Just attempted the fun and exciting world of Podcasts. While I didn't find a lot of applications for the world of Master Gardening, I did find some interesting ones on a personal level. The best horticultural site found was the BarnCast by "two geeks" living in rural Indiana. They're logging their lives on the farm -- and was pretty interesting. However, the RSS link wasn't working so unable to subscribe. But will check them out in the future. I do think it would be fun to do a weekly or monthly podcast to volunteers describing program accomplishments and thus recognizing volunteers. However, I don't have the equipment necessary. Some day!

September 2, 2008

Photos & the Web

I continue to be totally amazed at what one can do on the web. I have used Facebook for photos, but this makes a lot more sense, especially for the use of photos and volunteers. A very easy way for us to post photos of events, without putting tons of photos on our website. Also like the video option. I created a Flickr account, starting out with a picture of my dog [http://flickr.com/photos/30217406@N08/.] We’ll see where this leads!

August 27, 2008


This is so darn cool! Who knew you could keep track of things on the web this easily?!? I can think of many ways Master Gardener volunteers could use this technology -- subscribing to University of Minnesota Extension sites that are updated regularly like the "Yard and Garden News" and the state Master Gardener website are obvious. There are a lot of great gardening/horticulture websites out there with researched based information -- but who has the time to check it all? This is a welcome tool -- my parents are avid birders and participate in a birding page with photos and stories about the birds they photograph [the Henderson Feathers-- http://www.hendersonmn.com/birding/index.php.] Now I can keep track of them a bit easier!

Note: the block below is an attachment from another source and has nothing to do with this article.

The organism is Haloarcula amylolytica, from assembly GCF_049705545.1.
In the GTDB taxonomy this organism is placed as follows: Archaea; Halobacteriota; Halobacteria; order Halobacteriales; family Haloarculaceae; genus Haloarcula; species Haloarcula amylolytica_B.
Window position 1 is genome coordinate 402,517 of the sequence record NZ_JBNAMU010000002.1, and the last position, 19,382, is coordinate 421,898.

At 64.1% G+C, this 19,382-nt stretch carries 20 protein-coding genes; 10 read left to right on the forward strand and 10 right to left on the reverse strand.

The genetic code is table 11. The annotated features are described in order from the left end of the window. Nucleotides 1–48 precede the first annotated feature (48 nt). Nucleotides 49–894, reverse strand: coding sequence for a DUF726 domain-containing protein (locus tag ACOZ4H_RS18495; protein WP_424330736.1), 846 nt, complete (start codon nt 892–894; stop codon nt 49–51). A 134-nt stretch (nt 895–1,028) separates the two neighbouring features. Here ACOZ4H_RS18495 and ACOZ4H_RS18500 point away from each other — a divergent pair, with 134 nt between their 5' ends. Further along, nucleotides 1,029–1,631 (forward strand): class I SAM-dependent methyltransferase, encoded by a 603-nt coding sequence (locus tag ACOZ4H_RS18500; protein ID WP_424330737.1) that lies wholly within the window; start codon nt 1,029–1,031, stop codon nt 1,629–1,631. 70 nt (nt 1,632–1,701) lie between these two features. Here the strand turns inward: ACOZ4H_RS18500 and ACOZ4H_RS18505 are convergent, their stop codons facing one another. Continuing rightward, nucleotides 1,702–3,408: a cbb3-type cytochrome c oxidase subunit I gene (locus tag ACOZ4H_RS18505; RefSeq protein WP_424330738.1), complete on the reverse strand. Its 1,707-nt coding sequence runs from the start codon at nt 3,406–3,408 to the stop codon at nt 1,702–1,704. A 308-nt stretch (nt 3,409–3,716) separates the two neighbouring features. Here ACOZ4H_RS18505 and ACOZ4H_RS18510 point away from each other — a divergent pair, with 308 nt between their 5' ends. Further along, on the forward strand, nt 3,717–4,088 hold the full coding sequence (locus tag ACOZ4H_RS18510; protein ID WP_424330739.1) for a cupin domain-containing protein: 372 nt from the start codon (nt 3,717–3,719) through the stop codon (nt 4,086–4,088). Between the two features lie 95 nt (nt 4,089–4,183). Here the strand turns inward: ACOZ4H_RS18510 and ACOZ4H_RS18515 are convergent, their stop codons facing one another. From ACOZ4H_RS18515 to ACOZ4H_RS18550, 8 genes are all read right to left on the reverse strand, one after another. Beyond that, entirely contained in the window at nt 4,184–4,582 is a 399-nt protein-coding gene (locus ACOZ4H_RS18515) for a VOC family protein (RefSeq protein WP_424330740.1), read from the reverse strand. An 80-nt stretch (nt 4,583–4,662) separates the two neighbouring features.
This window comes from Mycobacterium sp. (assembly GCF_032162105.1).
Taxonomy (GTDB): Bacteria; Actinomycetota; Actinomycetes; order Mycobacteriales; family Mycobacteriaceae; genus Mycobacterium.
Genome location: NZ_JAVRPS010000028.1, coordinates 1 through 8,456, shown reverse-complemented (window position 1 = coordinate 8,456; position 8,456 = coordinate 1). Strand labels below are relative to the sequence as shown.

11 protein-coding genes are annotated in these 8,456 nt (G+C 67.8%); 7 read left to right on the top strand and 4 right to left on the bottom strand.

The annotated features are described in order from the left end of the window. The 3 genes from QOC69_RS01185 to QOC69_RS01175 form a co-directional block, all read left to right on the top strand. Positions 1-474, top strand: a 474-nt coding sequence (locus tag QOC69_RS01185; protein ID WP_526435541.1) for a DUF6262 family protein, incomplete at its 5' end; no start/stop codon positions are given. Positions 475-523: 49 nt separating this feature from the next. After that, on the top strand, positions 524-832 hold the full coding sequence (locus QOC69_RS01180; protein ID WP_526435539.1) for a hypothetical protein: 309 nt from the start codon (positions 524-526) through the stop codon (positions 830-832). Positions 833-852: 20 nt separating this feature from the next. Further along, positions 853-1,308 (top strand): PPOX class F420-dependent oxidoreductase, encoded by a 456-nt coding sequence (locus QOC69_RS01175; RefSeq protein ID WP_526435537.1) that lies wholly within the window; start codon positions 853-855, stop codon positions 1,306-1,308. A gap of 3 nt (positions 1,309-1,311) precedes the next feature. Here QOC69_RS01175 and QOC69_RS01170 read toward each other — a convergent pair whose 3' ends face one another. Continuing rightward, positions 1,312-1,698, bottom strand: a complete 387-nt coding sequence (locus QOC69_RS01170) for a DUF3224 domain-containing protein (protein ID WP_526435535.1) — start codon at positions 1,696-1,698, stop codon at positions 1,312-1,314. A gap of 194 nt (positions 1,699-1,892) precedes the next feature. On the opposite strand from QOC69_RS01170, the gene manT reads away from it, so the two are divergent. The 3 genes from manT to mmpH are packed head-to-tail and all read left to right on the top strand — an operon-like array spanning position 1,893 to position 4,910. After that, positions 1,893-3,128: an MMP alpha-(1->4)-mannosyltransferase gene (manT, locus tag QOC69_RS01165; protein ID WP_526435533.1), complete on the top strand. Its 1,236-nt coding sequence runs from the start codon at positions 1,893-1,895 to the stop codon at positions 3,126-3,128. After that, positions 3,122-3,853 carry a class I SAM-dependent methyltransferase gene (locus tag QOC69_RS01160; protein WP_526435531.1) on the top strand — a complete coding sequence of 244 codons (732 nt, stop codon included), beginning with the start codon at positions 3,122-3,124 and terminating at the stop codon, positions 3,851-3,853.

August 6, 2008

First Entry

How darn exciting it is to finally have a blog of one's own! I contributed to my community garden blog during the summer of 2007, but haven't done anything more than that.

I'm very interested how this and other web-based technology can be used throughout Extension, especially with Master Gardener volunteers. Training is one obvious application. However, with 300 volunteers throughout a large county, I think there are many other uses such as on-line meetings, discussion/work groups and blogs. I look forward to learning more and trying out new things on the web!